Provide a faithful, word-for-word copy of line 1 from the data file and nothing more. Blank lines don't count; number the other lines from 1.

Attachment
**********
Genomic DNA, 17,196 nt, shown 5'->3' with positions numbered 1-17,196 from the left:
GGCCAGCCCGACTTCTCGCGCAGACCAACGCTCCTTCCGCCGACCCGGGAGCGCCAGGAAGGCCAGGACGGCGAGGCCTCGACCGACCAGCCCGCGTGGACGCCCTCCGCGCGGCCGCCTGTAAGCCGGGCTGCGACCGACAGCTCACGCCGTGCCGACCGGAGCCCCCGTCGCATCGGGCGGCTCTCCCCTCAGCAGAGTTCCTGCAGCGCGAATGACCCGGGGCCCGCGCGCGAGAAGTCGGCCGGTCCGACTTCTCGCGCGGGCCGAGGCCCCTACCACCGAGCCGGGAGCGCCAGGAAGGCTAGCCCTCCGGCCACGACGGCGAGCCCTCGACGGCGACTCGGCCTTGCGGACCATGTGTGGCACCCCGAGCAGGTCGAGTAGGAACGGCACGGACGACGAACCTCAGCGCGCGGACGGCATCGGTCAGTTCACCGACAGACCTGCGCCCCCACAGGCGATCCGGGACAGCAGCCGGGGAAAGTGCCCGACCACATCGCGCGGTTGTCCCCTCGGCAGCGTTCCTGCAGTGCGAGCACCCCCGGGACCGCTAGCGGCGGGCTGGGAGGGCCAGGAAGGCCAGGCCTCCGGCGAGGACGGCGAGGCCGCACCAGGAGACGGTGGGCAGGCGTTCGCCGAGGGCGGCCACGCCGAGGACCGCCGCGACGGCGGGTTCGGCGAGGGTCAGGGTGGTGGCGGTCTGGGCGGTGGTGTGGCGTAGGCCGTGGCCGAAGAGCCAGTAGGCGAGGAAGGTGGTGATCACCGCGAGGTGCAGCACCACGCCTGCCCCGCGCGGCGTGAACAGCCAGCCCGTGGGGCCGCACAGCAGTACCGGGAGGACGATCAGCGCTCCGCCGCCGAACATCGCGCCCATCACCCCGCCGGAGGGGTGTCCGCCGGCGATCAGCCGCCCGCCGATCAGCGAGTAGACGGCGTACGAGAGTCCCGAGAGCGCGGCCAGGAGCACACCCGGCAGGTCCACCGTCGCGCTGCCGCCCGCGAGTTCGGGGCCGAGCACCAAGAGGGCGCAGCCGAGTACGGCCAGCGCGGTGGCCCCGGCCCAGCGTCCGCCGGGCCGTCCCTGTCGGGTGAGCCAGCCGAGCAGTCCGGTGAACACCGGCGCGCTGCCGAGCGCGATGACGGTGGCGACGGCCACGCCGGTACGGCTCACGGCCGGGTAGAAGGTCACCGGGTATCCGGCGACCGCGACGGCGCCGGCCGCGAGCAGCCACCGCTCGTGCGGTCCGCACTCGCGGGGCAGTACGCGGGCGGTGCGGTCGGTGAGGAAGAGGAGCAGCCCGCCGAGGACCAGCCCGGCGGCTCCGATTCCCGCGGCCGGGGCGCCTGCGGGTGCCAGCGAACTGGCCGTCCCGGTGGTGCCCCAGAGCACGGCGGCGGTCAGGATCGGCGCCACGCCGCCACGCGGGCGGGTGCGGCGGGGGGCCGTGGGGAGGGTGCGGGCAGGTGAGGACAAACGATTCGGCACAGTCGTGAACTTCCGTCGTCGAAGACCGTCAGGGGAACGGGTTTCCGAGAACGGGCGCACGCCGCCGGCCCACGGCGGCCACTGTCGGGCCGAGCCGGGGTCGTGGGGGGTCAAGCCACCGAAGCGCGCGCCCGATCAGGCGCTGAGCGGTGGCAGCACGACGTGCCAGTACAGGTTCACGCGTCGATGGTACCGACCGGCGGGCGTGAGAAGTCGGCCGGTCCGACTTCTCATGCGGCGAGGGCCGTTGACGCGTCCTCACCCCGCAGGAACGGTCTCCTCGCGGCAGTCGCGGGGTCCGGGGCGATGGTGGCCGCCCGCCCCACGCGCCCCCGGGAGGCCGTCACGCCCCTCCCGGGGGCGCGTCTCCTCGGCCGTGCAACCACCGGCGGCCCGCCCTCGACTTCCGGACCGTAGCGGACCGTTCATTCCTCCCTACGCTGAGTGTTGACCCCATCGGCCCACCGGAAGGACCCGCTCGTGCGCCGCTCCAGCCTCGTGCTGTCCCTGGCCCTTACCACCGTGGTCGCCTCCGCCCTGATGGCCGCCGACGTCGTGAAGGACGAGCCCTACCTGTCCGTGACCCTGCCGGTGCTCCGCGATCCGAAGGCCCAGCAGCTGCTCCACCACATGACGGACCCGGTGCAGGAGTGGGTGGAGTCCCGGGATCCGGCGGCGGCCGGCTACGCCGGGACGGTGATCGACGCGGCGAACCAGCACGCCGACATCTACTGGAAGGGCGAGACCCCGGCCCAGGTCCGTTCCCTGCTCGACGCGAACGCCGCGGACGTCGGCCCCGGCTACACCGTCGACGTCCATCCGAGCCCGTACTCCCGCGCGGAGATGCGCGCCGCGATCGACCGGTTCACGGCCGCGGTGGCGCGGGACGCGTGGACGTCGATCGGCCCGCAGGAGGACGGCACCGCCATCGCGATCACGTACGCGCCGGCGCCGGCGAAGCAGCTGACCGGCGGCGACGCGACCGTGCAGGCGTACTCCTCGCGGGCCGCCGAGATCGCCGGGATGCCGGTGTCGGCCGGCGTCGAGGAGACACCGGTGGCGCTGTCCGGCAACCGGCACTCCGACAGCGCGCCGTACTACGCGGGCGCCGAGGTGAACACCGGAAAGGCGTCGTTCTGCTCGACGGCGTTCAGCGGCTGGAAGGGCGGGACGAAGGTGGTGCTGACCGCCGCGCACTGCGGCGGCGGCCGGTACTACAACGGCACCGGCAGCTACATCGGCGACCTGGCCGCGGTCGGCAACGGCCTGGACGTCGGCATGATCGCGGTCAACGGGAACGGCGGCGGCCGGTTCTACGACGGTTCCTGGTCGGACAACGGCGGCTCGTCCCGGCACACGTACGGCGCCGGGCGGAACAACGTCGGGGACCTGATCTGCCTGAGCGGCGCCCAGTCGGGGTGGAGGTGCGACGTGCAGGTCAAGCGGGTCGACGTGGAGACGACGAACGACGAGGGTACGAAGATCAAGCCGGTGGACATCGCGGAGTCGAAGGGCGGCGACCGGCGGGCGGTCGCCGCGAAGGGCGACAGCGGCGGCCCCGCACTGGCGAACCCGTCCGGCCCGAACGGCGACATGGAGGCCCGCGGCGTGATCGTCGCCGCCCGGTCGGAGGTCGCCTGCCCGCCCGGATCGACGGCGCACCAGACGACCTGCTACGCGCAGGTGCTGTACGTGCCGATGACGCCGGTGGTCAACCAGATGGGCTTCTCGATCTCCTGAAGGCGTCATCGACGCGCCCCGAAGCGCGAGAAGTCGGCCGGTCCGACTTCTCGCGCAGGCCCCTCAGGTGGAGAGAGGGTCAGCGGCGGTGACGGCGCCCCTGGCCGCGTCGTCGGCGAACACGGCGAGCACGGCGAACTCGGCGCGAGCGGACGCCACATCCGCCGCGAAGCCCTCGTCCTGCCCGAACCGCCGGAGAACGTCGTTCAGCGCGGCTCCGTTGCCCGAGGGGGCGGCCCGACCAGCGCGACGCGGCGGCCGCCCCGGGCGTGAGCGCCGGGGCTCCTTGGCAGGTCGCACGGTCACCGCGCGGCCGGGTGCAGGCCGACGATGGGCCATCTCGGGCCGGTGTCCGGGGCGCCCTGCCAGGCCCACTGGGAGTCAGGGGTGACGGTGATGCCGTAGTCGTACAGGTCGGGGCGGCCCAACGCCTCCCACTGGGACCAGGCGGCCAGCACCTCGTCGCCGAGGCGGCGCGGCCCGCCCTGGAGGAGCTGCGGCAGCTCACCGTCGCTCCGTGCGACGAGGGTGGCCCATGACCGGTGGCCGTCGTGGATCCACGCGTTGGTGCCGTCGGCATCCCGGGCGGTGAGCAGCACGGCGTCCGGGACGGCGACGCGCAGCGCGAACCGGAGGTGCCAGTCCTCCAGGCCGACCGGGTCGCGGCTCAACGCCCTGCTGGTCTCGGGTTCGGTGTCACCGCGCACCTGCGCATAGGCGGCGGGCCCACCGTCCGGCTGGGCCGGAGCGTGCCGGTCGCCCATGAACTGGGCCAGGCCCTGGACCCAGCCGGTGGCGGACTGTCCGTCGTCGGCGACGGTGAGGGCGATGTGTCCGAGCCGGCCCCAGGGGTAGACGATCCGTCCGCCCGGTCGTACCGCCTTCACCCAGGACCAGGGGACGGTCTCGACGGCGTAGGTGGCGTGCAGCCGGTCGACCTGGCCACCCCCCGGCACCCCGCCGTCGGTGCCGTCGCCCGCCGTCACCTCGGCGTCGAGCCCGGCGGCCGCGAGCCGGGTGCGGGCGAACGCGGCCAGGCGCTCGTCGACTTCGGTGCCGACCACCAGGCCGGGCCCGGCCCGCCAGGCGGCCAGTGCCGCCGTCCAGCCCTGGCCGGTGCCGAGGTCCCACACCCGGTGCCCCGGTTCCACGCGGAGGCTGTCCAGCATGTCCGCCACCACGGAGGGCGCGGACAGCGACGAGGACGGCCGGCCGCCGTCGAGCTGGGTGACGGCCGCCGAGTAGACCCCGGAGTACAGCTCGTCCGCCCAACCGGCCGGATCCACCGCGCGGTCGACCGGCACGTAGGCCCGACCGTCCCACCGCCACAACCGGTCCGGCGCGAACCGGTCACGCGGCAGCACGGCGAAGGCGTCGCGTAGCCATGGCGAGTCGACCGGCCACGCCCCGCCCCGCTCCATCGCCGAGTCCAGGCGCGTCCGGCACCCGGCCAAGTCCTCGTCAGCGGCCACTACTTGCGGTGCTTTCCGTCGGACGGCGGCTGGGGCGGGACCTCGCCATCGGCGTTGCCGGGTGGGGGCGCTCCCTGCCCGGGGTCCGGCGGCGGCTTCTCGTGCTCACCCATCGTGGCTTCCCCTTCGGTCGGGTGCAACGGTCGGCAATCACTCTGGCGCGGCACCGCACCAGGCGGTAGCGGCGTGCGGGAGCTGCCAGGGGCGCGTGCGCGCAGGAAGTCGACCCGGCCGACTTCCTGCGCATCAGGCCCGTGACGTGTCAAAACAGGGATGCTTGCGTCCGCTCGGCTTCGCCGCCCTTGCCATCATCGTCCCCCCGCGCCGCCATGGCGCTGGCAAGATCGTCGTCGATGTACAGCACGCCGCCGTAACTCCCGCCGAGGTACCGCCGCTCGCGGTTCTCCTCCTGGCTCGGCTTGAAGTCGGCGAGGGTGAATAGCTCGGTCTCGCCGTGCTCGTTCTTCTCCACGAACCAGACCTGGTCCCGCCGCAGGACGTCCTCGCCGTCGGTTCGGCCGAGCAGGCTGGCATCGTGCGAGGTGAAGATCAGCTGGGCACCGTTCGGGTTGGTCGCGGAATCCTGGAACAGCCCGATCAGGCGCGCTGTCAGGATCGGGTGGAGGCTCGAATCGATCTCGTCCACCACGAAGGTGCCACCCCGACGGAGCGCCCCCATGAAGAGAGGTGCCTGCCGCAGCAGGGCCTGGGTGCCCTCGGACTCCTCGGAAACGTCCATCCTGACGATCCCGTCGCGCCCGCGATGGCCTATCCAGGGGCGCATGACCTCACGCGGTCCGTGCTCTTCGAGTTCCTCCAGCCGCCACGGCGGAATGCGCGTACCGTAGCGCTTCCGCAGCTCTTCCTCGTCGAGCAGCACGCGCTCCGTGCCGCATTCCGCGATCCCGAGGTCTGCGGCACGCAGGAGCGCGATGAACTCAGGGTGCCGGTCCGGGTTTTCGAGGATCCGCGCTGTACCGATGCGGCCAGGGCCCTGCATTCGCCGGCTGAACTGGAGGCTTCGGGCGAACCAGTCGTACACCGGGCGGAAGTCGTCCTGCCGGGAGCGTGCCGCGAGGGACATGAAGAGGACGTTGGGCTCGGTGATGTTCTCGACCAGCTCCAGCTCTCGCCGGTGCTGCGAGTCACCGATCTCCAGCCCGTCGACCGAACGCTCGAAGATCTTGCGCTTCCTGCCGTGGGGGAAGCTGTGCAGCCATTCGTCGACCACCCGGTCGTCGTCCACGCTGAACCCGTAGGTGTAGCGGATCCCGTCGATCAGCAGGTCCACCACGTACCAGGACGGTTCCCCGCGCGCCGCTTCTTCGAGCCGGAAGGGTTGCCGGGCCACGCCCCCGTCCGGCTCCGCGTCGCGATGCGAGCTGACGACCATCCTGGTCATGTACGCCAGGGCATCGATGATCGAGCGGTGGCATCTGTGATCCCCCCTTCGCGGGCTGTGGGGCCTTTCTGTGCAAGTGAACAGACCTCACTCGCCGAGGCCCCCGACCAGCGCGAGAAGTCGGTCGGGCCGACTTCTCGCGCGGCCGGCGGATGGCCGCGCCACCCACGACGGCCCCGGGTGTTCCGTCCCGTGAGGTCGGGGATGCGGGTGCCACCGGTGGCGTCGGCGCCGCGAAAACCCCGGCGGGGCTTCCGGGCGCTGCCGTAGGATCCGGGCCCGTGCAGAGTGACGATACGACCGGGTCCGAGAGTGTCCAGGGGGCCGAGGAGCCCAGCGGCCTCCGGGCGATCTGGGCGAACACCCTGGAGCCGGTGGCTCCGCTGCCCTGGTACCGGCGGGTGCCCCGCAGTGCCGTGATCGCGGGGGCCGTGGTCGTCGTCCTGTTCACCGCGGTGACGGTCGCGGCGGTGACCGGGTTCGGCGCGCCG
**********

Genomic DNA, 17,196 nt, shown 5'->3' with positions numbered 1-17,196 from the left: